The Texas senate late last week passed a bill aimed at protecting individuals from adverse actions by government entities based on that person's religious affiliations or actions.

"Notwithstanding any other law, a governmental entity may not take any adverse action against any person based wholly or partly on a person's belief or action in accordance with the person's sincerely held religious belief or moral conviction, including beliefs or convictions regarding marriage," Senate Bill 1978 reads.

The legislation, authored by Rep. State Senator Bryan Hugues, basically aims to prevent a situation such as that which has unfolded in San Antonio, in which the city council voted to exclude Chick-Fil-A from a concessions contract with the city's airport. The decision was reportedly prompted by reports that the fast food giant donated funds to groups that actively oppose the LGBTQ community.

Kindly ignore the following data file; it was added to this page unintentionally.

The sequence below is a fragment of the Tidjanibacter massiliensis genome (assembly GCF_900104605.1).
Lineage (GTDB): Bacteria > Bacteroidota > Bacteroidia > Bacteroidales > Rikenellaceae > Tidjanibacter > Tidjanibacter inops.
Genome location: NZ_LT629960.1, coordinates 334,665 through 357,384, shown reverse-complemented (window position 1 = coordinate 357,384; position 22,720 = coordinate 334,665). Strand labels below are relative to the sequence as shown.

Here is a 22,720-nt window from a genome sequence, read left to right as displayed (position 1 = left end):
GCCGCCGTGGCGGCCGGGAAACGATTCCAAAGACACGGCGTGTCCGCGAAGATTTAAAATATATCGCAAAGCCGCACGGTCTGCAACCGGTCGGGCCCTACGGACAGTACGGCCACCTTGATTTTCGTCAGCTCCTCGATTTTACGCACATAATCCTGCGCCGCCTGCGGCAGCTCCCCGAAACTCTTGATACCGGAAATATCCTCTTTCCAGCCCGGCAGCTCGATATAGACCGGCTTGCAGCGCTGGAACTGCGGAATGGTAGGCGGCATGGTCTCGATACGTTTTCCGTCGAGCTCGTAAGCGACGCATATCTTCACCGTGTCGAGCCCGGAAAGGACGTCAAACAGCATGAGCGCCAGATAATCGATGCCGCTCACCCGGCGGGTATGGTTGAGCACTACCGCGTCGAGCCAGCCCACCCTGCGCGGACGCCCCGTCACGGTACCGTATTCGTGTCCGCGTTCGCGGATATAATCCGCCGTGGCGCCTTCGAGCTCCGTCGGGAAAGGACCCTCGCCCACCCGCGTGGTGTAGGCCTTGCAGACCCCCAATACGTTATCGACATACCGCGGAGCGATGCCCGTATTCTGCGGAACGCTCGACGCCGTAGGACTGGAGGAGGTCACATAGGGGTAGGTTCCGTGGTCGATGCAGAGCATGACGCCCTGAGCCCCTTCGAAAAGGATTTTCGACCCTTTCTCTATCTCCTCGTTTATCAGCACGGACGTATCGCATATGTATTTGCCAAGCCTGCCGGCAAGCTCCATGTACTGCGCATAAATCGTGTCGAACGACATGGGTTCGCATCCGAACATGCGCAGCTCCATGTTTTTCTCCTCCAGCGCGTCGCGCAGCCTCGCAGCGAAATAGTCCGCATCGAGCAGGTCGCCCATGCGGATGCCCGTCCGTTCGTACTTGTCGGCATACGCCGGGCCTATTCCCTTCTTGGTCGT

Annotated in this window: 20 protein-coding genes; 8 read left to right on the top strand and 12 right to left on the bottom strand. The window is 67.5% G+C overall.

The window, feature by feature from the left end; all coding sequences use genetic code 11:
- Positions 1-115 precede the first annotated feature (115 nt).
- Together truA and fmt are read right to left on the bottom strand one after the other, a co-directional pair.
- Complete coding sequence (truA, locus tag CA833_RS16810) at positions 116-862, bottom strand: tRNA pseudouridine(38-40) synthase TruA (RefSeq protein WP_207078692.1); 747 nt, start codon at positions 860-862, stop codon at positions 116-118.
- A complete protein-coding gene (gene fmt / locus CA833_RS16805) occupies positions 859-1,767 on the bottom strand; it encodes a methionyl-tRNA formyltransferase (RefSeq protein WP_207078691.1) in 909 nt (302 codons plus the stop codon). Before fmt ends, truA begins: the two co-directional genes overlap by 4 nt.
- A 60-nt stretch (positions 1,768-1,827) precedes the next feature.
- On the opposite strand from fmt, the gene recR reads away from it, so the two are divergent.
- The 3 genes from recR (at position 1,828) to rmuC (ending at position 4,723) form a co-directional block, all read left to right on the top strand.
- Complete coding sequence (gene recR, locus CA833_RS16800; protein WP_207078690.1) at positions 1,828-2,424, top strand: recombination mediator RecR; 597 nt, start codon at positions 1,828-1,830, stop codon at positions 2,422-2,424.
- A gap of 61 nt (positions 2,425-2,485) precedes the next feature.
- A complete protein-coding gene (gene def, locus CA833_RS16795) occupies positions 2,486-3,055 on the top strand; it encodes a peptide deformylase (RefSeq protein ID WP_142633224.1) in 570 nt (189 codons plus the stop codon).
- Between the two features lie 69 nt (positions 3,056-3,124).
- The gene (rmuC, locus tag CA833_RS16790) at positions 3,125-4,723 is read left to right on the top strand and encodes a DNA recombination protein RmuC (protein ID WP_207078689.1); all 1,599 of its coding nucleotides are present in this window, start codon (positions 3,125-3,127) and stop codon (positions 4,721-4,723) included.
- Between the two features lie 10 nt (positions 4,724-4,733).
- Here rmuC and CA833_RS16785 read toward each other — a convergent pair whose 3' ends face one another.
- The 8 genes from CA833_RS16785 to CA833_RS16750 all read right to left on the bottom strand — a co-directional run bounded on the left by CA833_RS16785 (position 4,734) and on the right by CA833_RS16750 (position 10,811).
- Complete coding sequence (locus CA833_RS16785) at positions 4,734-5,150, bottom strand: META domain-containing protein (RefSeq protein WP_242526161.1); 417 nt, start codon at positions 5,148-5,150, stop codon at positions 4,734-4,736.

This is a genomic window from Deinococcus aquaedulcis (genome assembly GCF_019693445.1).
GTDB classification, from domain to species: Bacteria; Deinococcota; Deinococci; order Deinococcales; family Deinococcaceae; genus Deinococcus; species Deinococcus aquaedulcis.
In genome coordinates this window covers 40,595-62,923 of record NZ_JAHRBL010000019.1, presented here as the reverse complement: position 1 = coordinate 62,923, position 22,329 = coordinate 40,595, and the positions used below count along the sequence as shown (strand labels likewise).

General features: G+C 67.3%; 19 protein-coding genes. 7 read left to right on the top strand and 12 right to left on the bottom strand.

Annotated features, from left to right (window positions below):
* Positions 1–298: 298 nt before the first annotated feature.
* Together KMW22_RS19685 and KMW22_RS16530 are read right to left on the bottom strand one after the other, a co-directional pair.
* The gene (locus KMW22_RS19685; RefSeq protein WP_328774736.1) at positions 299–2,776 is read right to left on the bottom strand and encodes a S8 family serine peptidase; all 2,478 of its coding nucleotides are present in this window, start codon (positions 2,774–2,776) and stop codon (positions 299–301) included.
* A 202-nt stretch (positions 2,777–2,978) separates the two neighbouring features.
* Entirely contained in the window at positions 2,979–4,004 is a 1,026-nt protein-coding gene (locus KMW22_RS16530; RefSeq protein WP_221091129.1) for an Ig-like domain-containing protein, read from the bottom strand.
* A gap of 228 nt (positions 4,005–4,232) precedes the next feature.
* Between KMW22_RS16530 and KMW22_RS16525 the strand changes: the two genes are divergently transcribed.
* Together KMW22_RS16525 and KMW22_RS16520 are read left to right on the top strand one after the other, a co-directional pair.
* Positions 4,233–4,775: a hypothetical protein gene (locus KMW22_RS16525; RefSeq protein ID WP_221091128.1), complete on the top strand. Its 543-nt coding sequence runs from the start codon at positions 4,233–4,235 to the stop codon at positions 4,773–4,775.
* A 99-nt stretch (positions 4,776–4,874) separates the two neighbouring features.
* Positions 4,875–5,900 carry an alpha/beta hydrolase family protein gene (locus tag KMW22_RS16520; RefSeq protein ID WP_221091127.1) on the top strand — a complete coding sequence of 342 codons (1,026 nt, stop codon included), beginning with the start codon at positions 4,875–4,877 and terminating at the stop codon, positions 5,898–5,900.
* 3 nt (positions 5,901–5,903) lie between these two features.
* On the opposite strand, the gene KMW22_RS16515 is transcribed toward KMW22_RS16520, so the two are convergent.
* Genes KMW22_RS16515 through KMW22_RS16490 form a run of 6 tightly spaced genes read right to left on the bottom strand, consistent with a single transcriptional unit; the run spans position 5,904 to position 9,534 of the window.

Critics argue the bill will encourage discrimination against members of the LGBTQ community, while some feel the final version of the bill didn't go far enough in protecting a private entity's right to refuse service to certain customers based on religious convictions. Critics on both sides of the aisle have said the bill is simply a rehash of religious freedom laws already on the books.

The bill will be debated in the Texas House, which will have until Memorial Day to vote yay or nay and send the legislation to Governor Greg Abbott's desk.